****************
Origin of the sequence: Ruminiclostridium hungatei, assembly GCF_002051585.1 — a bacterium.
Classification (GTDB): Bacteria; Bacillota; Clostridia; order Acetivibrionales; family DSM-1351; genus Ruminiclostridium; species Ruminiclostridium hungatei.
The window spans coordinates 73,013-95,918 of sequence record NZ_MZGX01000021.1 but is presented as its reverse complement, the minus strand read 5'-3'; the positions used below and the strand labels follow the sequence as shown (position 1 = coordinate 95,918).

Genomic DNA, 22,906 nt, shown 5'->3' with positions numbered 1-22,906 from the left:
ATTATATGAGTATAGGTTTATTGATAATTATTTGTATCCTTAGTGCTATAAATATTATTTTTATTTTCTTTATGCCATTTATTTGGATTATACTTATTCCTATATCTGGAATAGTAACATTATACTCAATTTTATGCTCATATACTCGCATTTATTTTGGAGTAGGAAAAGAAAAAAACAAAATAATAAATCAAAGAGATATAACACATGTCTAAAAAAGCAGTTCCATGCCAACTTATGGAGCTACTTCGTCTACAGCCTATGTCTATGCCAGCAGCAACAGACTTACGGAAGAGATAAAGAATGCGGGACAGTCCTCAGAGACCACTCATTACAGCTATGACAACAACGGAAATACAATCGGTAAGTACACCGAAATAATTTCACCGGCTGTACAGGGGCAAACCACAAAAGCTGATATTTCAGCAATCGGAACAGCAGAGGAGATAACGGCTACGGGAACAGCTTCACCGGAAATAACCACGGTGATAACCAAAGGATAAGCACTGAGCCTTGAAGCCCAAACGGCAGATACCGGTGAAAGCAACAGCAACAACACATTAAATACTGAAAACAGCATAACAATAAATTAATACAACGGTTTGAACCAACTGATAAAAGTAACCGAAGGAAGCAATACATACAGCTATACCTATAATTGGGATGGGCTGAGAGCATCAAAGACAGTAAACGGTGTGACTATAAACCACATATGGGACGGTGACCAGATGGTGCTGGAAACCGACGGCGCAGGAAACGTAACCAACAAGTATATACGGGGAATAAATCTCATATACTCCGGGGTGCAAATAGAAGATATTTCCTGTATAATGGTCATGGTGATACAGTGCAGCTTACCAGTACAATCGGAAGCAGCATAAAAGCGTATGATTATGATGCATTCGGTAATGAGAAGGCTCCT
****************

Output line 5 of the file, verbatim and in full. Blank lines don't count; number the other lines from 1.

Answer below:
ATTATATGAGTATAGGTTTATTGATAATTATTTGTATCCTTAGTGCTATAAATATTATTTTTATTTTCTTTATGCCATTTATTTGGATTATACTTATTCCTATATCTGGAATAGTAACATTATACTCAATTTTATGCTCATATACTCGCATTTATTTTGGAGTAGGAAAAGAAAAAAACAAAATAATAAATCAAAGAGATATAACACATGTCTAAAAAAGCAGTTCCATGCCAACTTATGGAGCTACTTCGTCTACAGCCTATGTCTATGCCAGCAGCAACAGACTTACGGAAGAGATAAAGAATGCGGGACAGTCCTCAGAGACCACTCATTACAGCTATGACAACAACGGAAATACAATCGGTAAGTACACCGAAATAATTTCACCGGCTGTACAGGGGCAAACCACAAAAGCTGATATTTCAGCAATCGGAACAGCAGAGGAGATAACGGCTACGGGAACAGCTTCACCGGAAATAACCACGGTGATAACCAAAGGATAAGCACTGAGCCTTGAAGCCCAAACGGCAGATACCGGTGAAAGCAACAGCAACAACACATTAAATACTGAAAACAGCATAACAATAAATTAATACAACGGTTTGAACCAACTGATAAAAGTAACCGAAGGAAGCAATACATACAGCTATACCTATAATTGGGATGGGCTGAGAGCATCAAAGACAGTAAACGGTGTGACTATAAACCACATATGGGACGGTGACCAGATGGTGCTGGAAACCGACGGCGCAGGAAACGTAACCAACAAGTATATACGGGGAATAAATCTCATATACTCCGGGGTGCAAATAGAAGATATTTCCTGTATAATGGTCATGGTGATACAGTGCAGCTTACCAGTACAATCGGAAGCAGCATAAAAGCGTATGATTATGATGCATTCGGTAATGAGAAGGCTCCT